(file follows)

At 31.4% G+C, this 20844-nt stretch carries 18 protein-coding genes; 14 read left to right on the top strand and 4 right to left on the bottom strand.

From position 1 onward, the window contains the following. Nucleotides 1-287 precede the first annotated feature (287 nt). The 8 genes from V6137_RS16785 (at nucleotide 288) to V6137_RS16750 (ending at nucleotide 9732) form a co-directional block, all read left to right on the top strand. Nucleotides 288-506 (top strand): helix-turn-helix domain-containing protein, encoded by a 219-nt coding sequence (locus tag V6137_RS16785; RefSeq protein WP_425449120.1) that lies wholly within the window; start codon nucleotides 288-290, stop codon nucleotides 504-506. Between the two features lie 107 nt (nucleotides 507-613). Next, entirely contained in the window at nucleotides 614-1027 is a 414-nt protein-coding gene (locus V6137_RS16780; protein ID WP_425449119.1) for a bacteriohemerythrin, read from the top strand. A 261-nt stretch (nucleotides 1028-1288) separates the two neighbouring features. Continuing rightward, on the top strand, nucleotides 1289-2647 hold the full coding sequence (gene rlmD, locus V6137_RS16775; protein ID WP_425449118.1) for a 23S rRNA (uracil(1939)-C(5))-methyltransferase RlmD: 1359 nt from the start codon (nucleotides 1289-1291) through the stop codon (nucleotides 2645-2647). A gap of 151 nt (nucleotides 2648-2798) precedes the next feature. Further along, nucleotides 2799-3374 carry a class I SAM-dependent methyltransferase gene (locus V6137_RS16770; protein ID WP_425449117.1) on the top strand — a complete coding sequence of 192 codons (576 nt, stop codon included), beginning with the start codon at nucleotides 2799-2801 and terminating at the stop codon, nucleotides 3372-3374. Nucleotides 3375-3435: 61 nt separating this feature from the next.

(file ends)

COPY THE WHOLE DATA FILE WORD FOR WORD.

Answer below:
At 31.4% G+C, this 20844-nt stretch carries 18 protein-coding genes; 14 read left to right on the top strand and 4 right to left on the bottom strand.

From position 1 onward, the window contains the following. Nucleotides 1-287 precede the first annotated feature (287 nt). The 8 genes from V6137_RS16785 (at nucleotide 288) to V6137_RS16750 (ending at nucleotide 9732) form a co-directional block, all read left to right on the top strand. Nucleotides 288-506 (top strand): helix-turn-helix domain-containing protein, encoded by a 219-nt coding sequence (locus tag V6137_RS16785; RefSeq protein WP_425449120.1) that lies wholly within the window; start codon nucleotides 288-290, stop codon nucleotides 504-506. Between the two features lie 107 nt (nucleotides 507-613). Next, entirely contained in the window at nucleotides 614-1027 is a 414-nt protein-coding gene (locus V6137_RS16780; protein ID WP_425449119.1) for a bacteriohemerythrin, read from the top strand. A 261-nt stretch (nucleotides 1028-1288) separates the two neighbouring features. Continuing rightward, on the top strand, nucleotides 1289-2647 hold the full coding sequence (gene rlmD, locus V6137_RS16775; protein ID WP_425449118.1) for a 23S rRNA (uracil(1939)-C(5))-methyltransferase RlmD: 1359 nt from the start codon (nucleotides 1289-1291) through the stop codon (nucleotides 2645-2647). A gap of 151 nt (nucleotides 2648-2798) precedes the next feature. Further along, nucleotides 2799-3374 carry a class I SAM-dependent methyltransferase gene (locus V6137_RS16770; protein ID WP_425449117.1) on the top strand — a complete coding sequence of 192 codons (576 nt, stop codon included), beginning with the start codon at nucleotides 2799-2801 and terminating at the stop codon, nucleotides 3372-3374. Nucleotides 3375-3435: 61 nt separating this feature from the next.